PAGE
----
Nixon City Council has taken action prohibiting any new mobile homes from being installed within Nixon city limits. At their Monday, May 9, meeting, council members approved this housing amendment in the hopes of increasing Nixon’s property values within city limits.
“Our structures that we get property taxes on per the amount of people who live here is one of the lowest in the state,” Councilman Justin La Fleur said. “We get more income off of sales tax revenue than we do property tax revenue because a lot of mobile homes are dilapidated and they don’t increase in value; they decrease in value.”
According to the amendment, any mobile homes that are already in place in the city will be grandfathered in and will not be affected, unless they are not up to code and in compliance with the city. This can include any deficiency within the home that may be a hazardous environment such as plumbing, heating, and electrical systems that are not in working order or faulty walls, floors, and roofs that are not structurally sound.
“If they are not up to code and a code enforcement official says that it’s not up to the international building code, plumbing code, electrical code, then they would have to bring that to compliance or they would be limited on what kind of utilities they can receive because it’s not up to code,” City Attorney Eddie Escobar said.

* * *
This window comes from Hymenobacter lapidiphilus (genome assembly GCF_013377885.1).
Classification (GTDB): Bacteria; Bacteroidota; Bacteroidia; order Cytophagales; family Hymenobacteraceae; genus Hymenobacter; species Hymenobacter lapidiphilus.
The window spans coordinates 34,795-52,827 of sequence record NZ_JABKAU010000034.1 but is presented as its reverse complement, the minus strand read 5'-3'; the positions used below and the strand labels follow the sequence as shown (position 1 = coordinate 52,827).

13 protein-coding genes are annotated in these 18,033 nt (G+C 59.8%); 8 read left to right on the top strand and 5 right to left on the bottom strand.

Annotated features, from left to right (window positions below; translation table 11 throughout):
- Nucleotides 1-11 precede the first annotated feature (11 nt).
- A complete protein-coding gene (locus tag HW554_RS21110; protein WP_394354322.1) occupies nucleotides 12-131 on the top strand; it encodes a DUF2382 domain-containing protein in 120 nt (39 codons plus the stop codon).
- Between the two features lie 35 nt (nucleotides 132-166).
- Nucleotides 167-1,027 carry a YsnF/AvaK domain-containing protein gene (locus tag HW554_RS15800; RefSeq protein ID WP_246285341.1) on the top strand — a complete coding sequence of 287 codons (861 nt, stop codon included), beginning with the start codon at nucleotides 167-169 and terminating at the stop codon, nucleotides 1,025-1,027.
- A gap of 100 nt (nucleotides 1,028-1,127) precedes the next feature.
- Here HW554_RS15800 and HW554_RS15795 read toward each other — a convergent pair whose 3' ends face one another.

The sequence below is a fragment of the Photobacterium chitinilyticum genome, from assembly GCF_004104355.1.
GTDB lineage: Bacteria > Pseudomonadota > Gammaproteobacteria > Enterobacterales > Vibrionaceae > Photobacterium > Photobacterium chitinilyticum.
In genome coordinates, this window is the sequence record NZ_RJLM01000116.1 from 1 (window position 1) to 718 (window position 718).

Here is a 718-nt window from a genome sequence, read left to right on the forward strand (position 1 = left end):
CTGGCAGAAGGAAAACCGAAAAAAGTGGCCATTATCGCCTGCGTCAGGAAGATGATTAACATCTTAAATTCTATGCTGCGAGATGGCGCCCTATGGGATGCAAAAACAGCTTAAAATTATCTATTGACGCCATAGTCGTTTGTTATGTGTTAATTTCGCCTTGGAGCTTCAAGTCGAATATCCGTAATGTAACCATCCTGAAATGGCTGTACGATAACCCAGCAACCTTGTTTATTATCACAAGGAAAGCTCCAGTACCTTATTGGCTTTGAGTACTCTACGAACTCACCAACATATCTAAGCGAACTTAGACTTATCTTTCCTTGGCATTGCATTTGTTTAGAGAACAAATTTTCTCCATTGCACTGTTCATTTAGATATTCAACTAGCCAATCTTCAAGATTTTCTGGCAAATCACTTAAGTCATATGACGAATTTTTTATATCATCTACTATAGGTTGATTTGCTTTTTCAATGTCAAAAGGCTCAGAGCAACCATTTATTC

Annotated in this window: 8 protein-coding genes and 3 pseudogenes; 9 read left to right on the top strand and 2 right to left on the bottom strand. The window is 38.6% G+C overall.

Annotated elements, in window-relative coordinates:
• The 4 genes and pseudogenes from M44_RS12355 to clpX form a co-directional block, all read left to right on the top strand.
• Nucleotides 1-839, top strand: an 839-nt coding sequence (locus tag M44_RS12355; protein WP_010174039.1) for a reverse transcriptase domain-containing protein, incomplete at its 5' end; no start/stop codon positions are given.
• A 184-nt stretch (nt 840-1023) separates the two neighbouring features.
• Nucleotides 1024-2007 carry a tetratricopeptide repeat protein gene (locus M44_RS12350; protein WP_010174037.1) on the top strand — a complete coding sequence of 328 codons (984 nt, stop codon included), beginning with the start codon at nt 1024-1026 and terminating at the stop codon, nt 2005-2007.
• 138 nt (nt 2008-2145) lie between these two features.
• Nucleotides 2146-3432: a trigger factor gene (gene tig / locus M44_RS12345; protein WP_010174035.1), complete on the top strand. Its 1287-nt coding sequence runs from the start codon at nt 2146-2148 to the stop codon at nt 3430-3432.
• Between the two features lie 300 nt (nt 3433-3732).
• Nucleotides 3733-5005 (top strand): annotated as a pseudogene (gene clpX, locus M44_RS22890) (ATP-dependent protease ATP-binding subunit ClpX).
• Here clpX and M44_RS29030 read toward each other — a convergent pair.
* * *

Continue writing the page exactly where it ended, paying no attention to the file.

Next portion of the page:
Other occupancy requirements and maintenance of a manufactured home in the amendment include owning smoke detectors, safe water drainage, and grounds must be free of debris and not have an overgrowth of weeds, brush or grass. Use and occupancy shall be limited to single-family residence only. Alterations or additions shall not be made to manufactured homes that make the home uninhabitable, according to the amendment.
The city will notify individuals who are not in compliance. Owners will have 30 days to abate the violation, according to the amendment. When a serious threat to life or substantial damage to the property may exist, the individual may need to provide immediate compliance.
This amendment will not affect modular homes, which are different than a mobile home in that they are kit homes that come in pieces, built at a location other than the permanent site.
“What we’re trying to get people to do is get a modular home or build a metal Barndominium type home for probably cheaper and it’s going to appreciate in value,” La Fleur said. “They can still have affordable housing, but do it a different way.”
A modular home is designed to be used as a permanent residential structure when the module or the modular component is transported to the permanent site and erected or installed on a permanent foundation system, according to the amendment.
“The only problem people have is it’s quick and easy to get a manufactured home and put it somewhere, but is it cost effective? Probably not,” La Fleur said.
The amendment also states that if any resident wishes to own a new mobile home in Nixon City, the only place the mobile home would be able to reside is in a mobile home park.
Readers with any concerns about the new policy can email the Gonzales Inquirer at email@example.com to share their comments.
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